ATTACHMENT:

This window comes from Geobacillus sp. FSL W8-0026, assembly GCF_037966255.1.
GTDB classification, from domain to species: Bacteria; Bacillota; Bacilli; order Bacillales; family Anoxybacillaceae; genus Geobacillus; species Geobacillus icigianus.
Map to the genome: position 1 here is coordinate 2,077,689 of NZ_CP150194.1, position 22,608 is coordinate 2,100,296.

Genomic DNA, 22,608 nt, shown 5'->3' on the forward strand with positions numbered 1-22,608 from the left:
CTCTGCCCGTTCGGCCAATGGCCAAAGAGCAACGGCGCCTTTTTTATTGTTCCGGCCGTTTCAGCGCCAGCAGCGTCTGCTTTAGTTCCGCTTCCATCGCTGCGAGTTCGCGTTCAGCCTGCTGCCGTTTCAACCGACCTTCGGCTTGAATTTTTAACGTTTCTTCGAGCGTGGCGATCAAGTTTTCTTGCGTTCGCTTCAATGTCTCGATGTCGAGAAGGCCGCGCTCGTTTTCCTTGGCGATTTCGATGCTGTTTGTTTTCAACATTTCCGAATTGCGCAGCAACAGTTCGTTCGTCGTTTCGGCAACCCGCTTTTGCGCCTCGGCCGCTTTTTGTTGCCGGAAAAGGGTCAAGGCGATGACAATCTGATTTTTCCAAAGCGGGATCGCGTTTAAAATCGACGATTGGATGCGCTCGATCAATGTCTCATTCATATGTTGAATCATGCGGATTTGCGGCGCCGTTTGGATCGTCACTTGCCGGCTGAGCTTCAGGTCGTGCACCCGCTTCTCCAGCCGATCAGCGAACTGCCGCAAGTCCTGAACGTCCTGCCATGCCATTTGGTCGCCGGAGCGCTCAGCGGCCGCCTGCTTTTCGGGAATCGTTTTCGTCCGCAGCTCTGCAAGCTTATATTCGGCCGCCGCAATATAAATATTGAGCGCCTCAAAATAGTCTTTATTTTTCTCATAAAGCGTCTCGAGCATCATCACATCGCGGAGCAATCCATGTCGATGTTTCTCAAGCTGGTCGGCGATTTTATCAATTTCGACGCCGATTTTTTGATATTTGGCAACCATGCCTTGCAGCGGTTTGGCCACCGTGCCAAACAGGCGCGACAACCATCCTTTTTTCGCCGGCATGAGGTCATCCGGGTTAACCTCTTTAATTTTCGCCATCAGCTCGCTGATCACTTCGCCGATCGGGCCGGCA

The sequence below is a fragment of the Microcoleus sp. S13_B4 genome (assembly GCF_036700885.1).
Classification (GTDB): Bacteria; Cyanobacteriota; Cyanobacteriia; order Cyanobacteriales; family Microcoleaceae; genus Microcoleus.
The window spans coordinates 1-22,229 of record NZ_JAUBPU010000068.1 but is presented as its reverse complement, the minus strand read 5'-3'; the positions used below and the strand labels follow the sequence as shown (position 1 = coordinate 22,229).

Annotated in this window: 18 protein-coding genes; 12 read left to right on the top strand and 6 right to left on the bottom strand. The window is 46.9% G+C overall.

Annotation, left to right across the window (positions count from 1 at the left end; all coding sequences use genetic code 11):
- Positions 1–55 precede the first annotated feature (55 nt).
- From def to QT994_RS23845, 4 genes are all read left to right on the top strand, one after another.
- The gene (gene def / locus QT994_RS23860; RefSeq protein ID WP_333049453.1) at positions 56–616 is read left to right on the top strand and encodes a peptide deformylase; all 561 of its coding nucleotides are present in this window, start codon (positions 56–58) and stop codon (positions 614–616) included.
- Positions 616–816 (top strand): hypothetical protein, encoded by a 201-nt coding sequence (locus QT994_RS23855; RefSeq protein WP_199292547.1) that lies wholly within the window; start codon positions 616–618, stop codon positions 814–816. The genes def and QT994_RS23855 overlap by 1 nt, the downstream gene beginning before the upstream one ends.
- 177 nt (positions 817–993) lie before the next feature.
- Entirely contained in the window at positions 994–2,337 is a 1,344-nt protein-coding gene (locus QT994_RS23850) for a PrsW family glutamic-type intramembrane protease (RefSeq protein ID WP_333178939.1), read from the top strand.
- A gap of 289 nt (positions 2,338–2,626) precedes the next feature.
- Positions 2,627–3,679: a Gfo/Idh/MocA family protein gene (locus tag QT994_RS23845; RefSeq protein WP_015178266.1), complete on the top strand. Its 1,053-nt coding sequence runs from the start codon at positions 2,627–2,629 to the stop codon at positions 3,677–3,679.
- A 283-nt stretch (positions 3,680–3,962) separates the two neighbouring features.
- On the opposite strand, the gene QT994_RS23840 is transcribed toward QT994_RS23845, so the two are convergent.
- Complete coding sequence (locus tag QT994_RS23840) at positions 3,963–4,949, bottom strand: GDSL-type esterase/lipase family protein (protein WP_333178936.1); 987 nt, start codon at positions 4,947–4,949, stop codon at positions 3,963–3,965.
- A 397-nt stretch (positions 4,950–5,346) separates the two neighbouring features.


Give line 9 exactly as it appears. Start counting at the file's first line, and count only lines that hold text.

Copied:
Annotated in this window: 18 protein-coding genes; 12 read left to right on the top strand and 6 right to left on the bottom strand. The window is 46.9% G+C overall.